Name : Arnoux's Beaked Whale
Scientific Name : Berardius arnuxii
Class : Mammalia
Family : Ziphidae
Order : Cetacea (suborder) - Odontoceti
Shape : Bulbous melon and a spindle-shaped body. Pronounced, dolphin-like beak with front teeth visible when mouth closed. Extensively scarred body with broad, flat back. Jaw contains second, concealed pair of teeth, which erupt late in life.
Fins : Short, broad flippers almost parallel trailing and leading edges. Triangular or falcate dorsal fin with rounded tips and is very small in relation to body size.
Length : Adults measure between 7.8 - 9.7 metres and newborns 4.5 metres.
Weight : Adults weigh between 7 - 10 tons.
Colour : Although dark in colour, the body may appear pale brown or even orange at sea; this is caused by a covering of microscopic algae, called diatoms, over the body. Pale grey or white cloudy patches on underside, with heavy white scarring, especially on upper side (juveniles less scarred).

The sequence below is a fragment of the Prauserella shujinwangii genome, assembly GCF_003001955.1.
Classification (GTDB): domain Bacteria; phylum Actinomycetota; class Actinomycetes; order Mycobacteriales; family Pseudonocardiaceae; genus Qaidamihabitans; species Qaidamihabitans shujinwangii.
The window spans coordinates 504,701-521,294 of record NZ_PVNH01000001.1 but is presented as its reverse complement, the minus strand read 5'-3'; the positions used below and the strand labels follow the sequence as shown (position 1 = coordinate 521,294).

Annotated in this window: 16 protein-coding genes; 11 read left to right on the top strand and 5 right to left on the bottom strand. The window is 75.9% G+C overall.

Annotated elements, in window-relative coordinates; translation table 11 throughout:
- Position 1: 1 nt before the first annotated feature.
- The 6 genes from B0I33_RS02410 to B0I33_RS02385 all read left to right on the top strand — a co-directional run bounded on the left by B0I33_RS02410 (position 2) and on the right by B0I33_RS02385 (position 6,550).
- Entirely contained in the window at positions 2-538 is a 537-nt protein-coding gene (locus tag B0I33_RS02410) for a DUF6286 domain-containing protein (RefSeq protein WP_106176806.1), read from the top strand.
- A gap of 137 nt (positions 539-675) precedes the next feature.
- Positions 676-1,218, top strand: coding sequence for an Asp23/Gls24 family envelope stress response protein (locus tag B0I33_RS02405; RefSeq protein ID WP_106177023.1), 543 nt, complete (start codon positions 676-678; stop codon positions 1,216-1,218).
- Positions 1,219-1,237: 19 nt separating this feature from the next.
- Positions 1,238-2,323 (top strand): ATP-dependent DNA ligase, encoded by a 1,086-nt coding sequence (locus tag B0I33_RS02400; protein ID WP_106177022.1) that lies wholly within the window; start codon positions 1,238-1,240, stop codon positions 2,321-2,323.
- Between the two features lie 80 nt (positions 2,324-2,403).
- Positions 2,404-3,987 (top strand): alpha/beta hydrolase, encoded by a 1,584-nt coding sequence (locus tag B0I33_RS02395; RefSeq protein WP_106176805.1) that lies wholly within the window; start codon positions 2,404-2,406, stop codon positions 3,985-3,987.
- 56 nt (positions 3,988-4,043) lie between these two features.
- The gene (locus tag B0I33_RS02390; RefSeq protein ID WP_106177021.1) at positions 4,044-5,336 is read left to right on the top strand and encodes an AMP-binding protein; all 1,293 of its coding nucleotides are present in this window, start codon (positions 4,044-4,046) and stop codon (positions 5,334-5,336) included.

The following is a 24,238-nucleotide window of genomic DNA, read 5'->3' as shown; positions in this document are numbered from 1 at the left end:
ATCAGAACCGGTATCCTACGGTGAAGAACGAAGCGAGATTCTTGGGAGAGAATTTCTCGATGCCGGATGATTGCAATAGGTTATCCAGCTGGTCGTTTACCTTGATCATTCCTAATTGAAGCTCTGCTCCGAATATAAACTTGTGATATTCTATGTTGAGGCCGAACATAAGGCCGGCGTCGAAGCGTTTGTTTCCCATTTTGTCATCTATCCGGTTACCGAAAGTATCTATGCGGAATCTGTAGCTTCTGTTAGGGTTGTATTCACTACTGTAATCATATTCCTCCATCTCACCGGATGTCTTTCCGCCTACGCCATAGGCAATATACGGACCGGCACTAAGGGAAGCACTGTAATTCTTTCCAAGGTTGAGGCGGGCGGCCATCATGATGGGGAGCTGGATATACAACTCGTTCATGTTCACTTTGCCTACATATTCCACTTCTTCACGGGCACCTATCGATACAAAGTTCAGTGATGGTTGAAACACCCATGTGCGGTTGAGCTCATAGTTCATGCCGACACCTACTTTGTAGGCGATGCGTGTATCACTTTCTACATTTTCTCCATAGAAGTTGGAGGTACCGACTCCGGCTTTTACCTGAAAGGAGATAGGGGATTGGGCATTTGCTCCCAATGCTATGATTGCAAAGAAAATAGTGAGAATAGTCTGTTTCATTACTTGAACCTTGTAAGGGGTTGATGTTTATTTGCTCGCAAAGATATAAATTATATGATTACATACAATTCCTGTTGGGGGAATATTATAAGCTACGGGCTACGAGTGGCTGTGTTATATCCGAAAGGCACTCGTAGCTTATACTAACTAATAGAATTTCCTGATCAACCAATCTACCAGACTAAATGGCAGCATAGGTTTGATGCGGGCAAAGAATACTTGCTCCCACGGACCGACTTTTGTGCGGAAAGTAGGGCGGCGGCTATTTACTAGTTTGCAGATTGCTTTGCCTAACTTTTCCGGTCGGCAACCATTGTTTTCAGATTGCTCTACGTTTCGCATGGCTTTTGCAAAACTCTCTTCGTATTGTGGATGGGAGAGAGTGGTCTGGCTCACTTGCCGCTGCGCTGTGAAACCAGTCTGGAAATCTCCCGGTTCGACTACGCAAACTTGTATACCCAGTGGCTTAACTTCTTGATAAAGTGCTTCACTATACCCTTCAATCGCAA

Diet : Small fishes and octopus.
Population : Most reported strandings have been around New Zealand and it seems to be relatively abundant in Cook Strait, especially during spring and summer.
Migration : Known to enter pack-ice and may live very close to the ice edge in summer, but likely to move away during winter.
Habits : Normally elusive. Cruises slowly at the surface, blow is low, bushy, and diffuse. Small groups 6 - 10 or 1 - 80 stay close together, surfacing and blowing in unison. Beak may appear first when surfacing.
Distribution : Main concentrations of sightings known from South Georgia, in the South Atlantic Ocean and South Africa. Tends to occur near deep escarpments, seamounts and other areas with steep-bottomed slopes.